Australia: Tax proposals put CBM timetable in doubt
A proposed new tax on onshore natural-resources production threatens to increase overall costs for the CBM sector, potentially putting it at a disadvantage compared with offshore conventional gas production
JUST AS coal-bed methane (CBM) projects were threatening to make inroads into the liquefied natural gas (LNG) export market, the Australian government has thrown a spanner in the works.
The proposed Resource Super Profits Tax (RSPT) covers onshore mining activities, including CBM, but does not affect most of the offshore gas industry, which is covered by a different regime, the Petroleum Resource Rent Tax (PRRT). The latter covers most offshore projects, although not the North West Shelf region, and it remains unclear how that will be taxed.
The tax could set back the timetable for some of the recent spate of proposed onshore CBM-LNG projects, as they weigh up the possible impact. Five CBM-LNG projects are planned for the Gladstone area of Queensland alone. "Overall this is a negative development for the CBM-LNG projects, just when they were on the verge of going ahead. It gives an advantage to the conventional projects proposed in Western Australia, whose tax status won't change," says Graeme Bethune, chief executive of EnergyQuest, an Adelaide-based consultancy.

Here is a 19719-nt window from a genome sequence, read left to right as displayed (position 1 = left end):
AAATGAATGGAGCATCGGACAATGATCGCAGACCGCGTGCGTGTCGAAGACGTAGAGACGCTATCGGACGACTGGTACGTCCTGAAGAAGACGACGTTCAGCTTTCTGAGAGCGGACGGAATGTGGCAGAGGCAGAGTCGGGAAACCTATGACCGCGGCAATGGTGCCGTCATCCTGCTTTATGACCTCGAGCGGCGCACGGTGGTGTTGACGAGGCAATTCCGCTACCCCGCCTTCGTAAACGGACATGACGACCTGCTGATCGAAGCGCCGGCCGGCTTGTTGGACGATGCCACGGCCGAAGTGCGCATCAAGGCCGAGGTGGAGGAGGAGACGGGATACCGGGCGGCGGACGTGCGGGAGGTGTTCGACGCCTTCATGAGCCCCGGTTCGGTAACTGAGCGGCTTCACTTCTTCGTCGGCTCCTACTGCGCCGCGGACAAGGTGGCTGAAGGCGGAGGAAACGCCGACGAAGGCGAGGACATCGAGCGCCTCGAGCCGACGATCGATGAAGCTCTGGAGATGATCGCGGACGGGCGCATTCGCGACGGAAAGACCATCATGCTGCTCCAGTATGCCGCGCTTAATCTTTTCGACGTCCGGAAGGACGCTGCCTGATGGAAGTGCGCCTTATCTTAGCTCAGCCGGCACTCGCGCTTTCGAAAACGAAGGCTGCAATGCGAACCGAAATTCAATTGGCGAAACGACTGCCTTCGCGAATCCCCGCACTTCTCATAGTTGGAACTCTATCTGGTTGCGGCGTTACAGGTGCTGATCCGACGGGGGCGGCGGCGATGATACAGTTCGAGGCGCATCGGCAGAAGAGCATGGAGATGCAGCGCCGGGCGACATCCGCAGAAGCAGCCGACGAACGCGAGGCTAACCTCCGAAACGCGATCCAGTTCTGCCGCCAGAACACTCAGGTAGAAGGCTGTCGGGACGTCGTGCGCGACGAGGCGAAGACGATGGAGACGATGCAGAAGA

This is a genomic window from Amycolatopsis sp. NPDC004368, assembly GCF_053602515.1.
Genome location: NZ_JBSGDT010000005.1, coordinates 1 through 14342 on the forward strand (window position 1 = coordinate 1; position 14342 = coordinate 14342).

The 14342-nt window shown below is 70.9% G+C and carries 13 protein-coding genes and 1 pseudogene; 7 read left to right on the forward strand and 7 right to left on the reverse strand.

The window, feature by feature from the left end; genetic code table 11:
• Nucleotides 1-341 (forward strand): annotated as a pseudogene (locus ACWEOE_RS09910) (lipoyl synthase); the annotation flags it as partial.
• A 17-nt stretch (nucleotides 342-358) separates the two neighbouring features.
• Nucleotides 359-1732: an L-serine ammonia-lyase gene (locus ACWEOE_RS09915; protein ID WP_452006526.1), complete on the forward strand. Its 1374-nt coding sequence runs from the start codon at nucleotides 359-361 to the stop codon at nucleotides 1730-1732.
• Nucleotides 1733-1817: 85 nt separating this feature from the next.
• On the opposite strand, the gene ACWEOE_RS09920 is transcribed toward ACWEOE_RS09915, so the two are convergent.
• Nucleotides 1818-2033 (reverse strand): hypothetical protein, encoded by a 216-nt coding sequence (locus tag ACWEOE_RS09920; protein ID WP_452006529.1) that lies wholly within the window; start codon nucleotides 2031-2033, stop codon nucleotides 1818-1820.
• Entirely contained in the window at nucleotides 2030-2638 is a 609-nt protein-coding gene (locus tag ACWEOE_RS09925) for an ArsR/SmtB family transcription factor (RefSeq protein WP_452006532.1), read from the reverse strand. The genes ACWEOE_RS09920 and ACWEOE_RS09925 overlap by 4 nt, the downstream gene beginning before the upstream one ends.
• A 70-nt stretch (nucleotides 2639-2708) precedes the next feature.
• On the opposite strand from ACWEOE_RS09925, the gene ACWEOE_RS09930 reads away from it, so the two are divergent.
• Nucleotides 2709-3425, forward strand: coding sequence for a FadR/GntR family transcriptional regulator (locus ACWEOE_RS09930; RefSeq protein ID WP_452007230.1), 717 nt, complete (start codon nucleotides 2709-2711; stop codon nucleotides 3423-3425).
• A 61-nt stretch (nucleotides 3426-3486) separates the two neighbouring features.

The proposal has been condemned by mining companies and their financial advisors, who say the tax could lead to an exodus of firms from Australia. "An RSPT may provide the government with short-term gains, but could result in an overall reduction in resources-generated tax receipts in the longer term," Tim Cox, a partner at PricewaterhouseCoopers in Australia, said of the proposal.
One of the main CBM players, Santos, said in May it would delay taking a final investment decision (FID) on its planned CBM project, while it considers the tax proposals. Its A$7.7bn ($6.9bn) Gladstone LNG project, a 60:40 joint venture with Malaysia's Petronas. Santos previously said it wanted to approve the first phase of Gladstone LNG by mid-2010, with a decision on a second production train to follow a year later. But an FID is now unlikely to be made until the nearer the end of the year. Analysts say those involved in the other Queensland projects will also be reviewing the implications of the proposal on their tax bills.
Shell has said its $3.44bn joint bid with PetroChina for CBM company Arrow Energy will not be affected (PE 5/10 p22). But a large deal in the coal-mining sector has been hit, with Peabody Energy of the US saying in mid-May it was reducing the price of its hostile bid for Macarthur Coal by 6% as a result of the tax proposal.
Offshore producers have the option of switching from the PRRT to the RSPT, but analysts say it is unclear why they would, given it would mean paying higher tax
Companies are now set for a period of uncertainty, as the tax will not be implemented for several months while consultations take place. Indeed, it may not be implemented at all, given hostility to the proposals across the energy and mining sector, and from the opposition Liberal party, which is likely to contest a federal election with the Labour government later this year, or early in 2011.